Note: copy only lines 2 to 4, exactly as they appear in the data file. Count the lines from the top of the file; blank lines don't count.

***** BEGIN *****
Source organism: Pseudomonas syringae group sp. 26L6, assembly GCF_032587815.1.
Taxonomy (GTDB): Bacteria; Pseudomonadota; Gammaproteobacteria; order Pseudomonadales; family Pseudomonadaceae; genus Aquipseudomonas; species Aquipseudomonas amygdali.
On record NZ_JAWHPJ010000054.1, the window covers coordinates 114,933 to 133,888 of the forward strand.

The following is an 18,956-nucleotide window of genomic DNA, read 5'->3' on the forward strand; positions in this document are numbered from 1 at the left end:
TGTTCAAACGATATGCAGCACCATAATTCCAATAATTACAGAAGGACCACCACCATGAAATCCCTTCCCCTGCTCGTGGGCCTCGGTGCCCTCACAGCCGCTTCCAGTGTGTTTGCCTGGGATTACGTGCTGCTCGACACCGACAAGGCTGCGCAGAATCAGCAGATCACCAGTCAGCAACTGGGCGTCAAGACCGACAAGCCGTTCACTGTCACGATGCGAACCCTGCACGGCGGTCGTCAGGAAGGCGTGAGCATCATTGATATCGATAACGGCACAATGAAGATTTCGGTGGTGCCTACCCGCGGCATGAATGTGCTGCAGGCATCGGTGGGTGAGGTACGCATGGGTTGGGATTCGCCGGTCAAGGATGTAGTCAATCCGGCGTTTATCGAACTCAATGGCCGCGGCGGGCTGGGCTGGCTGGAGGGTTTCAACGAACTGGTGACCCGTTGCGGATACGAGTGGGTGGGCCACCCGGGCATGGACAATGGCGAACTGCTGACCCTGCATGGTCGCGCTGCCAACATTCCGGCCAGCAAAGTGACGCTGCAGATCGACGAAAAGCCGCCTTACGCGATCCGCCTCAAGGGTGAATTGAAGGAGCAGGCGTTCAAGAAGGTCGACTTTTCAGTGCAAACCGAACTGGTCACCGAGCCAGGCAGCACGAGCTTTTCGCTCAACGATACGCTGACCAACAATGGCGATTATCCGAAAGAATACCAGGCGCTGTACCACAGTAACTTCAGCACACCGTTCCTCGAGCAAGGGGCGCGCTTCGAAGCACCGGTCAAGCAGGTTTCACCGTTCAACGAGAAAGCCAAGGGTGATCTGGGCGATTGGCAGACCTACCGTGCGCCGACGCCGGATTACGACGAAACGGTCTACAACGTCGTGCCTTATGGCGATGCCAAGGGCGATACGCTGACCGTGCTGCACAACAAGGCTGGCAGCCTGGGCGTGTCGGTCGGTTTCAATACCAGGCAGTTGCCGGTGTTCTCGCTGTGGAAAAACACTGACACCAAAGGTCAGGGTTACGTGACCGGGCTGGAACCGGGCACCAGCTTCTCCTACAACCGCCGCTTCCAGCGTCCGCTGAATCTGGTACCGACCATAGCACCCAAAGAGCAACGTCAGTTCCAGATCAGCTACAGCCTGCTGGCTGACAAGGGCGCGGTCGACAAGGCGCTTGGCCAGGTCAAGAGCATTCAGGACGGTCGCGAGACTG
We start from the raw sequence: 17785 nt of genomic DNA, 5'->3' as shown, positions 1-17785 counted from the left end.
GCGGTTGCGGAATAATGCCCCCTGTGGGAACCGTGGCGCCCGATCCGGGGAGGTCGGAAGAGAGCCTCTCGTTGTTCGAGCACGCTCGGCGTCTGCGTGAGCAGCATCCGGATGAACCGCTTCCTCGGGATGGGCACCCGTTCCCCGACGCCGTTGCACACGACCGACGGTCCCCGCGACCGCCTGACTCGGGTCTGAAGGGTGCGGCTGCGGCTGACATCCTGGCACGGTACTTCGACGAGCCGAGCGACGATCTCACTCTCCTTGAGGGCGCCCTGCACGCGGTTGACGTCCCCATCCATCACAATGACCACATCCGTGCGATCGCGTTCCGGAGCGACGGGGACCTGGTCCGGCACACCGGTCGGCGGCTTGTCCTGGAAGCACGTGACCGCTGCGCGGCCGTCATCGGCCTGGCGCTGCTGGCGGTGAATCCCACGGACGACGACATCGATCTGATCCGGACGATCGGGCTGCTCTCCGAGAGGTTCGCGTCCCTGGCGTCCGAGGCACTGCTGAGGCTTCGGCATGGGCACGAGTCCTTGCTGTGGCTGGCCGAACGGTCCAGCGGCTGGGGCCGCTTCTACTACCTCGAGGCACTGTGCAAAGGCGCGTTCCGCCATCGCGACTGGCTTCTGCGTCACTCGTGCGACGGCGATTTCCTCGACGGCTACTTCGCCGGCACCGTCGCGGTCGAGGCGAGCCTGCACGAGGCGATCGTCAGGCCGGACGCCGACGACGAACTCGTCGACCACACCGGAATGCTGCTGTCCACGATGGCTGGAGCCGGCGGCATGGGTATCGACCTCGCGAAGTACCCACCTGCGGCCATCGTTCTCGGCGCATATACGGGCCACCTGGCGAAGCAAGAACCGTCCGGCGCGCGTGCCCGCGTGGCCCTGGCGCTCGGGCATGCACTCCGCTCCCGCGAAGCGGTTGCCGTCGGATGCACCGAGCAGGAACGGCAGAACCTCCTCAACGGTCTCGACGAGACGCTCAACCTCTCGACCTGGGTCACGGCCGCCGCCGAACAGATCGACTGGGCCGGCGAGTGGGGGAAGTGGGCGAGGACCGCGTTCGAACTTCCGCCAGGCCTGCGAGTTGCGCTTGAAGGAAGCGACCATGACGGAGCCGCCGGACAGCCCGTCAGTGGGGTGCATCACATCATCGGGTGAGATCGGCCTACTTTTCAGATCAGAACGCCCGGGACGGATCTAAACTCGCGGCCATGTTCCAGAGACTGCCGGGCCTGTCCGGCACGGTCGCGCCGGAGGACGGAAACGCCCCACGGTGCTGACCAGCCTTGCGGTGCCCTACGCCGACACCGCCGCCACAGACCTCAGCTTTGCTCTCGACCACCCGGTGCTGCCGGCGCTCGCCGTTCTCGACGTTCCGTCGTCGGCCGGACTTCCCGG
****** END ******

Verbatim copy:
Taxonomy (GTDB): Bacteria; Pseudomonadota; Gammaproteobacteria; order Pseudomonadales; family Pseudomonadaceae; genus Aquipseudomonas; species Aquipseudomonas amygdali.
On record NZ_JAWHPJ010000054.1, the window covers coordinates 114,933 to 133,888 of the forward strand.

The following is an 18,956-nucleotide window of genomic DNA, read 5'->3' on the forward strand; positions in this document are numbered from 1 at the left end: